The Federal Communications Commission sought comment, in connection with the incentive auction and repacking process reported in previous posts, on whether to relocate wireless medical telemetry service (“WMTS”) users from the 608-614 MHz spectrum band, known as Channel 37, or allow unlicensed devices to coexist with WMTS on Channel 37.  The proposal elicited comments by a wide range industry players:

The Commission will accept reply comments on this and other issues raised in connection with the incentive auction and repacking proposals until March 12, 2013.

All five Federal Communications Commission Commissioners will testify on “Keeping the New Broadband Spectrum Law on Track” on Wednesday, December 12, 2012 before the Communications and Technology Subcommittee of the House Energy & Commerce Committee. As they become available, further details will be posted here.

Congress gave the FCC authority to conduct incentive auctions to reallocate and repack spectrum for wireless broadband use and fund a nationwide public safety network in the Middle Class Tax Relief and Job Creation Act of 2012. The FCC recently launched its rulemaking process for implementing the incentive auction and repacking process, as discussed in prior posts.

On Friday, October 26, 2012, the Federal Communications Commission held its first workshop as part of its Learn Everything About Reverse-Auctions Now (“LEARN”) Program — a series that seeks to provide broadcasters guidance on the incentive auction process by which the FCC will reallocate a to-be-determined amount of broadcast television spectrum in the 600 MHz band for mobile broadband uses.  The workshop, following the agenda announced in a previous post, covered issues of interest both to television stations that may be interested in selling their spectrum rights in the auction and those that may be affected when the FCC “repacks” the remaining television stations into a condensed broadcast band.  

After providing an informative series of presentations on the three core components of the incentive auction — the reverse auction, forward auction, and repacking — FCC staff provided an open forum for questions at the workshop.  An archived webcast of the entire workshop as well as PDFs staff used in presentations are available on the FCC’s website.  The FCC also announced that it will continue to post answers to questions submitted to broadcasterlearn@fcc.gov on the LEARN Program website.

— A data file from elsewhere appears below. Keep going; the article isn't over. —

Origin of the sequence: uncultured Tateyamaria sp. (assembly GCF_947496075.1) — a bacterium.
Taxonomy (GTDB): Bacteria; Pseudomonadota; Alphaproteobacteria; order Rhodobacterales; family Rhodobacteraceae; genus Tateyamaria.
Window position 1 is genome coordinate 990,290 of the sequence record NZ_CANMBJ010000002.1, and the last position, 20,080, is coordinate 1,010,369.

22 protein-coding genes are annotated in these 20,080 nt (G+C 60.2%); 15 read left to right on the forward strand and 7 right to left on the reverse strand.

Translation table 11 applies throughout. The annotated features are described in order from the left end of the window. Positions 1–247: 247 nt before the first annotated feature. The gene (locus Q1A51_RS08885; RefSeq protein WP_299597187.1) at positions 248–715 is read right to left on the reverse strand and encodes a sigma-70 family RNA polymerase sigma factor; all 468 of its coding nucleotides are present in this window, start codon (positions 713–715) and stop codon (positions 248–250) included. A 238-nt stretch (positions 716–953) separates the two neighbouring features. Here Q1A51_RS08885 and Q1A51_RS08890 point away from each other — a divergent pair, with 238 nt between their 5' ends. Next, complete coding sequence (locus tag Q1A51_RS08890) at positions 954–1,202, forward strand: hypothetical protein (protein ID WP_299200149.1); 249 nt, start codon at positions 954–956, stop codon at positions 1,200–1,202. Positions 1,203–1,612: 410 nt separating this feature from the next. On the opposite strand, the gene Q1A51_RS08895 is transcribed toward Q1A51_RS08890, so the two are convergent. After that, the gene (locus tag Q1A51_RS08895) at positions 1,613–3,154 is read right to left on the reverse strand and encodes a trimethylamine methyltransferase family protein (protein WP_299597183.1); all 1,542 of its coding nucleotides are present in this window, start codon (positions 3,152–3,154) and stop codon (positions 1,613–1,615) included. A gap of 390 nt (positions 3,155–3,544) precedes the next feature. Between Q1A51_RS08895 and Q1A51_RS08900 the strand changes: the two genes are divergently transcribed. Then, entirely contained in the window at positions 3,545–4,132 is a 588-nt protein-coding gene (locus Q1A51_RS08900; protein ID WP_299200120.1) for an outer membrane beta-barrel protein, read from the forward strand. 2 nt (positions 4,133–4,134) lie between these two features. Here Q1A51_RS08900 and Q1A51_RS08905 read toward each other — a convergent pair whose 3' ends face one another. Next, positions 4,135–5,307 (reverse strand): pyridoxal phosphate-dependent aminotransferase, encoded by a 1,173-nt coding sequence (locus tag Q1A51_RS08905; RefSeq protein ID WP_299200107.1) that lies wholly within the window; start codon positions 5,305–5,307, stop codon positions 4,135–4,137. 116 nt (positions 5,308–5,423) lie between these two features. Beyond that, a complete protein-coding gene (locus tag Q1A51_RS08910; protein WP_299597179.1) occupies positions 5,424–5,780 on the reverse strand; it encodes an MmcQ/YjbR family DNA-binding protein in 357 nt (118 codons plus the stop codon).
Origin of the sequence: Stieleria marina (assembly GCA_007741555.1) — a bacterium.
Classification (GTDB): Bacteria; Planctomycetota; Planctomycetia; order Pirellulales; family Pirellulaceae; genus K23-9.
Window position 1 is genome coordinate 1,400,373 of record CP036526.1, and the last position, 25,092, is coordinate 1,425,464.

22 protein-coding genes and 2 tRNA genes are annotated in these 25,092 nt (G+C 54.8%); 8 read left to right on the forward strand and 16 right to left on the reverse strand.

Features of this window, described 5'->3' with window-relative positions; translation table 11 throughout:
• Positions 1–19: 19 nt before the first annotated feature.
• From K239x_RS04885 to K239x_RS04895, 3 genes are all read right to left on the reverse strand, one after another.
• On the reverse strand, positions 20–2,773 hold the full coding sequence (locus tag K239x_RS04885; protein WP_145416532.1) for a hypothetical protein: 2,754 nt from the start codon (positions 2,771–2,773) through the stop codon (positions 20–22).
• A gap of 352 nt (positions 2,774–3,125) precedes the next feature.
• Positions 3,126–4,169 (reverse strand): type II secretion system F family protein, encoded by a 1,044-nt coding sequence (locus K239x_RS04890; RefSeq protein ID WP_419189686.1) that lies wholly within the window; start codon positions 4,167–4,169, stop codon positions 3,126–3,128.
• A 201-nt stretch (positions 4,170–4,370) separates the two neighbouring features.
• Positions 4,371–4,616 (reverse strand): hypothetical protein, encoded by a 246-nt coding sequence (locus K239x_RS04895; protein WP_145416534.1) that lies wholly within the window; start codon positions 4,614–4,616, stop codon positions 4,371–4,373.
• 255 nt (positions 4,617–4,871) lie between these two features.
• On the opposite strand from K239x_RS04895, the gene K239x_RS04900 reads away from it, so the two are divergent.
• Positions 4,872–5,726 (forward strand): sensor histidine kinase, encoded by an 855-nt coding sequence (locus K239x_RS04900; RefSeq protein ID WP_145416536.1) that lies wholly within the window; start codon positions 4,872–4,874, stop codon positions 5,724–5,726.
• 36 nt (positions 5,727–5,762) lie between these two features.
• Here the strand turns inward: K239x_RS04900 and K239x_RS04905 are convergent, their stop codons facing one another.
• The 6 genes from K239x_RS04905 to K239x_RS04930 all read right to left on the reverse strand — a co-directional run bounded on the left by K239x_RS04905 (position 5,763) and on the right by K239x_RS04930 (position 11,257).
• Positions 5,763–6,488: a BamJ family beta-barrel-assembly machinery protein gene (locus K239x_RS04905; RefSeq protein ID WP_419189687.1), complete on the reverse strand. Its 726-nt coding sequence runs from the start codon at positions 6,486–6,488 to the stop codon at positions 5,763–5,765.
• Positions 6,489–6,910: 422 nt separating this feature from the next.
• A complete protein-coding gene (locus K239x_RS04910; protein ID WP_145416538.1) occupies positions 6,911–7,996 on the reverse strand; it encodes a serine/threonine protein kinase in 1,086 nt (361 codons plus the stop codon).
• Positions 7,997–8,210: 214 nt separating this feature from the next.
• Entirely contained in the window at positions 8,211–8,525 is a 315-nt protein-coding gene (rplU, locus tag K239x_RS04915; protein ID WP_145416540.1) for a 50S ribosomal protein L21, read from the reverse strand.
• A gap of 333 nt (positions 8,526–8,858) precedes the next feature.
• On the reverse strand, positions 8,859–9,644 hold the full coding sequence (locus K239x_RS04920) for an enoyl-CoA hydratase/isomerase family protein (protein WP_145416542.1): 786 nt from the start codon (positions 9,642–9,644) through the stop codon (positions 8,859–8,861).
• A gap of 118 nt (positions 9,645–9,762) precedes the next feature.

The evening prior to the LEARN workshop, senior FCC officials also participated in a well-attended seminar on incentive auctions, hosted by the Wireless Telecommunications Committee of the Federal Communications Bar Association (FCBA).  We understand that the FCC will continue to engage in outreach over the coming weeks and months as it prepares to adopt the principal rules for the auction by summer 2013.

Tomorrow, the Federal Communications Commission (FCC) will publish comment deadlines for its recently-released Notice of Proposed Rulemaking that begins the process of reviewing its policies regarding the allocation of mobile spectrum.   The full text of the Notice of Proposed Rulemaking is available here.  While the simultaneous adoption of proposed rules for an incentive auction of broadcast television spectrum arguably has attracted greater attention, this review of broader spectrum policy will have an important bearing on all future spectrum auctions and wireless transactions.

The FCC last reviewed its mobile spectrum holdings policies more than a decade ago, before the recent explosion of smartphones and tablets and the bandwidth-intensive services used on those devices by millions of Americans.  By assessing its rules now, the FCC hopes to provide clear and predictable “rules of the road” for this and other future auctions. Comments are due November 23, 2012, and reply comments are due December 24, 2012.

Continue Reading SpectrumWatch: FCC Initiates Review of Mobile Spectrum Holdings Policies

A joint statement released today by AT&T, the National Association of Broadcasters, and Verizon criticized the FCC for seeking comments on new proposals for reorganizing the spectrum currently used by television broadcasters, which the statement said would go against the “growing consensus” of the broadcast and wireless industries. Continue Reading SpectrumWatch: FCC Draws Criticism on Band Plan Proposals